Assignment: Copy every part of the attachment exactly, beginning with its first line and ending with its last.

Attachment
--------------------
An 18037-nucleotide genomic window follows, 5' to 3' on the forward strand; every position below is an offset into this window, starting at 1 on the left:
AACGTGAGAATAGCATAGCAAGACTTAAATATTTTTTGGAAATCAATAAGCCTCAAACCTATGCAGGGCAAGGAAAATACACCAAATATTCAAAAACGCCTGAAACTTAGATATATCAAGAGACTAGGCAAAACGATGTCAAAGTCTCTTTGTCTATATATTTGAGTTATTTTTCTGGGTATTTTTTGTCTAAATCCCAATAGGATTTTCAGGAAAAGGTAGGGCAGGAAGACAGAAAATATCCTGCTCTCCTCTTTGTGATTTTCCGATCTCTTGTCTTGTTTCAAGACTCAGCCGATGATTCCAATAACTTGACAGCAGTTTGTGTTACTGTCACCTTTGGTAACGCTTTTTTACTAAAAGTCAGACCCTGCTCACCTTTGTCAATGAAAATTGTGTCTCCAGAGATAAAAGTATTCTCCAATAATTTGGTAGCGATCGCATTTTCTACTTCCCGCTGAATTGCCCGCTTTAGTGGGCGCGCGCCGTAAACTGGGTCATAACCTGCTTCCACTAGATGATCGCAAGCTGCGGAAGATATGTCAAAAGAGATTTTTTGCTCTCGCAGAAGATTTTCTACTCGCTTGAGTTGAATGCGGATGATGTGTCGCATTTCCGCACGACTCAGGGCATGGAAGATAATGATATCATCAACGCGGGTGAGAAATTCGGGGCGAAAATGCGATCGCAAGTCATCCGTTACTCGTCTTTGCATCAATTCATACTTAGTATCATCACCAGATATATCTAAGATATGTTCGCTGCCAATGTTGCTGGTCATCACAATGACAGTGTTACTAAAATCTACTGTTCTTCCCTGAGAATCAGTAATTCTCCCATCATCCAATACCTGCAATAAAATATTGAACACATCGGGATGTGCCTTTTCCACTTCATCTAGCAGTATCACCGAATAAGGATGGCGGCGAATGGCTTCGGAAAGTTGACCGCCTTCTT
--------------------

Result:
An 18037-nucleotide genomic window follows, 5' to 3' on the forward strand; every position below is an offset into this window, starting at 1 on the left:
AACGTGAGAATAGCATAGCAAGACTTAAATATTTTTTGGAAATCAATAAGCCTCAAACCTATGCAGGGCAAGGAAAATACACCAAATATTCAAAAACGCCTGAAACTTAGATATATCAAGAGACTAGGCAAAACGATGTCAAAGTCTCTTTGTCTATATATTTGAGTTATTTTTCTGGGTATTTTTTGTCTAAATCCCAATAGGATTTTCAGGAAAAGGTAGGGCAGGAAGACAGAAAATATCCTGCTCTCCTCTTTGTGATTTTCCGATCTCTTGTCTTGTTTCAAGACTCAGCCGATGATTCCAATAACTTGACAGCAGTTTGTGTTACTGTCACCTTTGGTAACGCTTTTTTACTAAAAGTCAGACCCTGCTCACCTTTGTCAATGAAAATTGTGTCTCCAGAGATAAAAGTATTCTCCAATAATTTGGTAGCGATCGCATTTTCTACTTCCCGCTGAATTGCCCGCTTTAGTGGGCGCGCGCCGTAAACTGGGTCATAACCTGCTTCCACTAGATGATCGCAAGCTGCGGAAGATATGTCAAAAGAGATTTTTTGCTCTCGCAGAAGATTTTCTACTCGCTTGAGTTGAATGCGGATGATGTGTCGCATTTCCGCACGACTCAGGGCATGGAAGATAATGATATCATCAACGCGGGTGAGAAATTCGGGGCGAAAATGCGATCGCAAGTCATCCGTTACTCGTCTTTGCATCAATTCATACTTAGTATCATCACCAGATATATCTAAGATATGTTCGCTGCCAATGTTGCTGGTCATCACAATGACAGTGTTACTAAAATCTACTGTTCTTCCCTGAGAATCAGTAATTCTCCCATCATCCAATACCTGCAATAAAATATTGAACACATCGGGATGTGCCTTTTCCACTTCATCTAGCAGTATCACCGAATAAGGATGGCGGCGAATGGCTTCGGAAAGTTGACCGCCTTCTT